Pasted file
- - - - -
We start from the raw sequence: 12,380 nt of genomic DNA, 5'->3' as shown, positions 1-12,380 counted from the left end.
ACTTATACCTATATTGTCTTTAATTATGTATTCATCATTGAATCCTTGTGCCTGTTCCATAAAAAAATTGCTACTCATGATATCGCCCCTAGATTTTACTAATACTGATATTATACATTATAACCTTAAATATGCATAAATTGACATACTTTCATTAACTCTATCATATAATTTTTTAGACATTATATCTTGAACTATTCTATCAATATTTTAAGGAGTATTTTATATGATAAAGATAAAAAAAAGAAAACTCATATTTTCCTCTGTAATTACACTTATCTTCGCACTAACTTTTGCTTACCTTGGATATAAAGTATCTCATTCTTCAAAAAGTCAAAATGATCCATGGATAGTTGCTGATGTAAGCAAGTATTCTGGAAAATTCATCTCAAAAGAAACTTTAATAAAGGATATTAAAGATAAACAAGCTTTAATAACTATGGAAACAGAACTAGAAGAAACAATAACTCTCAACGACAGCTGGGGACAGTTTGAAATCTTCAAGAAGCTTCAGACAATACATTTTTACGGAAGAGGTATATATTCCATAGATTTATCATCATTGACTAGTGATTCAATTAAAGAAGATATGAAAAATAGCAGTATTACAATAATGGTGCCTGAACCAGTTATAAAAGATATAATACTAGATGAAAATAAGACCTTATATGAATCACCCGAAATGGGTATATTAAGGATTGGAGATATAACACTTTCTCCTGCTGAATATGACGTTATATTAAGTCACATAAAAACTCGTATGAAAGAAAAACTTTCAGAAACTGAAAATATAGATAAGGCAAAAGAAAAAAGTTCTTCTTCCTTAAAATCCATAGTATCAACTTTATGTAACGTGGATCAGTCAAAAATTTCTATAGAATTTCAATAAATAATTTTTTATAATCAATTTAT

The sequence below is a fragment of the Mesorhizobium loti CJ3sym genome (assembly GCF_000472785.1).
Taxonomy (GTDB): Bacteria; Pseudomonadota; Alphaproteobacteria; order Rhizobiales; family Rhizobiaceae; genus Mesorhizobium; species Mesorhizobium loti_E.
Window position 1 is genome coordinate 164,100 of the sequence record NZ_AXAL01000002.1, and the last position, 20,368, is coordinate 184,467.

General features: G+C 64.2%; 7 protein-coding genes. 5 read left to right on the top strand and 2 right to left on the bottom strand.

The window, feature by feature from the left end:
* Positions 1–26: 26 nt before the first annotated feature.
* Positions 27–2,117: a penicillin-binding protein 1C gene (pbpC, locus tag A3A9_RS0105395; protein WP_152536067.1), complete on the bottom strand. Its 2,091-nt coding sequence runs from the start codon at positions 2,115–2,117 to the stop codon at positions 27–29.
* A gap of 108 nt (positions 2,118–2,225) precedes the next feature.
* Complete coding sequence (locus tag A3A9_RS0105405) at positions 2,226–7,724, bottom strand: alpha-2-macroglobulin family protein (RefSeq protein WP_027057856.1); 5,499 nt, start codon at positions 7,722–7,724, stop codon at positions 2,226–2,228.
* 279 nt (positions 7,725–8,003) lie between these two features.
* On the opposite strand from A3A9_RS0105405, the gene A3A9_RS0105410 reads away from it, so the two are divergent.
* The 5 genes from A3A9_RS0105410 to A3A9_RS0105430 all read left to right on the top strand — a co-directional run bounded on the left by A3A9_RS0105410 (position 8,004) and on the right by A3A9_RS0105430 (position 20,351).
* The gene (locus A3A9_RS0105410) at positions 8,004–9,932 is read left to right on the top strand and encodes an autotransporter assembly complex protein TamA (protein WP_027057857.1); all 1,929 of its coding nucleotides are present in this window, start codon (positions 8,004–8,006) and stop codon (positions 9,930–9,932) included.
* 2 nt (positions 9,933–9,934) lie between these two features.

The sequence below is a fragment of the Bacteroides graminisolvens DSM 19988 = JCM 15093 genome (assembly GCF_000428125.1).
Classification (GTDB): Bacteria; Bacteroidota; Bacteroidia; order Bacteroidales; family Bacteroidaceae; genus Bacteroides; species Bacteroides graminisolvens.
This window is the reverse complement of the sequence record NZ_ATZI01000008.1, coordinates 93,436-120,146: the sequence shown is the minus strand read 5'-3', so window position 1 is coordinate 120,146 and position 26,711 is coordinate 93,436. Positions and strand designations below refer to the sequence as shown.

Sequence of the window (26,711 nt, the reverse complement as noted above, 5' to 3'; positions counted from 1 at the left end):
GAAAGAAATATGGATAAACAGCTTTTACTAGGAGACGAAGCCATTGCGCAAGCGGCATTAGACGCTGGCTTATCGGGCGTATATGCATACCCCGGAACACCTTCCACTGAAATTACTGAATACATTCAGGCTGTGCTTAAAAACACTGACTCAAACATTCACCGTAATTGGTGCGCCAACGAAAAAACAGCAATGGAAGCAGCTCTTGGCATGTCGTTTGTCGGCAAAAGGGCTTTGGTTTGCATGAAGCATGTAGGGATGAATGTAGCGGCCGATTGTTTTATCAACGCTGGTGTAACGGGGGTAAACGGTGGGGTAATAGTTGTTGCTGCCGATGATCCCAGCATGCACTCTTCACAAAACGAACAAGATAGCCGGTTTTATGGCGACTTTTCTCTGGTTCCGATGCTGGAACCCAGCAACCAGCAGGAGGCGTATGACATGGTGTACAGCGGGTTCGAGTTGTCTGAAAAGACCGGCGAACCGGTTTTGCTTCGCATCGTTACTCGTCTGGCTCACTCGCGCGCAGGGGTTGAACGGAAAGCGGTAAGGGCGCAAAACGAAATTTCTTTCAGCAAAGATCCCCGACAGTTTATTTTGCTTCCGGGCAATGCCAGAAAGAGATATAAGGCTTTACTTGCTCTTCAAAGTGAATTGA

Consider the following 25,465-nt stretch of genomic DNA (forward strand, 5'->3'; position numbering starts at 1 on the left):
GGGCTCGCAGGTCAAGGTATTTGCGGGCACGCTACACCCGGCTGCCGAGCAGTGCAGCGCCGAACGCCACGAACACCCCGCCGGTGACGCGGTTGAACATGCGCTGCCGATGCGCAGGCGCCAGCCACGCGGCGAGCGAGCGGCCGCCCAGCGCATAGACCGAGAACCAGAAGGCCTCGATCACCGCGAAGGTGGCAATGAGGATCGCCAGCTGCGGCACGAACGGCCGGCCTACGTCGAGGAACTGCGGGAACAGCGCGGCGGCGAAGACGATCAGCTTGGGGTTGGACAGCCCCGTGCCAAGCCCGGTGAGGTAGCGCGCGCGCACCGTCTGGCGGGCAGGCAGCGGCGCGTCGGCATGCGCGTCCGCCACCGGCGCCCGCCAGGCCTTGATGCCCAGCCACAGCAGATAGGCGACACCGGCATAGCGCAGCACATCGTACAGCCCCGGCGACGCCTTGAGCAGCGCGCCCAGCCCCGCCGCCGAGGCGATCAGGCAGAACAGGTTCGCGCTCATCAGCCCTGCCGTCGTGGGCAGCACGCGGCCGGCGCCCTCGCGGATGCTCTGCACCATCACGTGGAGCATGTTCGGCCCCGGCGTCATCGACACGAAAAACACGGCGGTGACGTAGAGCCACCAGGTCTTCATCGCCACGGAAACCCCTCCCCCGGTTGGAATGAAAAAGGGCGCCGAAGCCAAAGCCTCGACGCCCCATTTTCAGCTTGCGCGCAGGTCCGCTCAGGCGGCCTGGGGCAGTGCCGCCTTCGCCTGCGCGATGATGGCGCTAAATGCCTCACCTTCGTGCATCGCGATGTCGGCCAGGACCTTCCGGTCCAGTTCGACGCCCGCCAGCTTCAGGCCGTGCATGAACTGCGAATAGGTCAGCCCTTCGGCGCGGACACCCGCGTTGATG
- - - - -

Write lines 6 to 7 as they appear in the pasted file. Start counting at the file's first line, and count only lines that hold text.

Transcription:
General features: G+C 64.2%; 7 protein-coding genes. 5 read left to right on the top strand and 2 right to left on the bottom strand.

The window, feature by feature from the left end: